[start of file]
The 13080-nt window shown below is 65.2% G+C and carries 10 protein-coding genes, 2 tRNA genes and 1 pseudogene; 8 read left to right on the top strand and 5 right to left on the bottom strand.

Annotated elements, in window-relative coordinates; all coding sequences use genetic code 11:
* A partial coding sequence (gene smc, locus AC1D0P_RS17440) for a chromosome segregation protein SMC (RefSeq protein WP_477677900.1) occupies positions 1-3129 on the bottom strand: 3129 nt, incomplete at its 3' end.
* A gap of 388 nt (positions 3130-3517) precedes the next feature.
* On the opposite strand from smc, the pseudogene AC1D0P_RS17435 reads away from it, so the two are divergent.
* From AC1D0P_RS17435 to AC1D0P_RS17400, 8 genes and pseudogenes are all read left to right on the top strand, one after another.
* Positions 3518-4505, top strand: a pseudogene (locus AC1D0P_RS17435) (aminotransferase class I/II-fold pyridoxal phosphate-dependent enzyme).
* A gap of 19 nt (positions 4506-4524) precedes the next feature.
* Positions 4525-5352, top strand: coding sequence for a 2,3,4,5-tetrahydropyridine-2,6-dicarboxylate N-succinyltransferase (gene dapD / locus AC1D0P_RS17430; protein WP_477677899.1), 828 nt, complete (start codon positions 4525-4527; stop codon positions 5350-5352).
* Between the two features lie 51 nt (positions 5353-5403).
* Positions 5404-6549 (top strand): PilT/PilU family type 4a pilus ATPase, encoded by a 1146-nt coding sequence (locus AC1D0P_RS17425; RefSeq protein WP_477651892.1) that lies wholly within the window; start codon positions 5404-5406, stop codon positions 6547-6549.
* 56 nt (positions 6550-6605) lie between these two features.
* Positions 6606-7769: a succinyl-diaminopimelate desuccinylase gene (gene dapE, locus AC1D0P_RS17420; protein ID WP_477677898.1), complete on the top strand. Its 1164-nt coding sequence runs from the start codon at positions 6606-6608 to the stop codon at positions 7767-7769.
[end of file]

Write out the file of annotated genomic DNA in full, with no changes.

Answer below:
The 13080-nt window shown below is 65.2% G+C and carries 10 protein-coding genes, 2 tRNA genes and 1 pseudogene; 8 read left to right on the top strand and 5 right to left on the bottom strand.

Annotated elements, in window-relative coordinates; all coding sequences use genetic code 11:
* A partial coding sequence (gene smc, locus AC1D0P_RS17440) for a chromosome segregation protein SMC (RefSeq protein WP_477677900.1) occupies positions 1-3129 on the bottom strand: 3129 nt, incomplete at its 3' end.
* A gap of 388 nt (positions 3130-3517) precedes the next feature.
* On the opposite strand from smc, the pseudogene AC1D0P_RS17435 reads away from it, so the two are divergent.
* From AC1D0P_RS17435 to AC1D0P_RS17400, 8 genes and pseudogenes are all read left to right on the top strand, one after another.
* Positions 3518-4505, top strand: a pseudogene (locus AC1D0P_RS17435) (aminotransferase class I/II-fold pyridoxal phosphate-dependent enzyme).
* A gap of 19 nt (positions 4506-4524) precedes the next feature.
* Positions 4525-5352, top strand: coding sequence for a 2,3,4,5-tetrahydropyridine-2,6-dicarboxylate N-succinyltransferase (gene dapD / locus AC1D0P_RS17430; protein WP_477677899.1), 828 nt, complete (start codon positions 4525-4527; stop codon positions 5350-5352).
* Between the two features lie 51 nt (positions 5353-5403).
* Positions 5404-6549 (top strand): PilT/PilU family type 4a pilus ATPase, encoded by a 1146-nt coding sequence (locus AC1D0P_RS17425; RefSeq protein WP_477651892.1) that lies wholly within the window; start codon positions 5404-5406, stop codon positions 6547-6549.
* 56 nt (positions 6550-6605) lie between these two features.
* Positions 6606-7769: a succinyl-diaminopimelate desuccinylase gene (gene dapE, locus AC1D0P_RS17420; protein ID WP_477677898.1), complete on the top strand. Its 1164-nt coding sequence runs from the start codon at positions 6606-6608 to the stop codon at positions 7767-7769.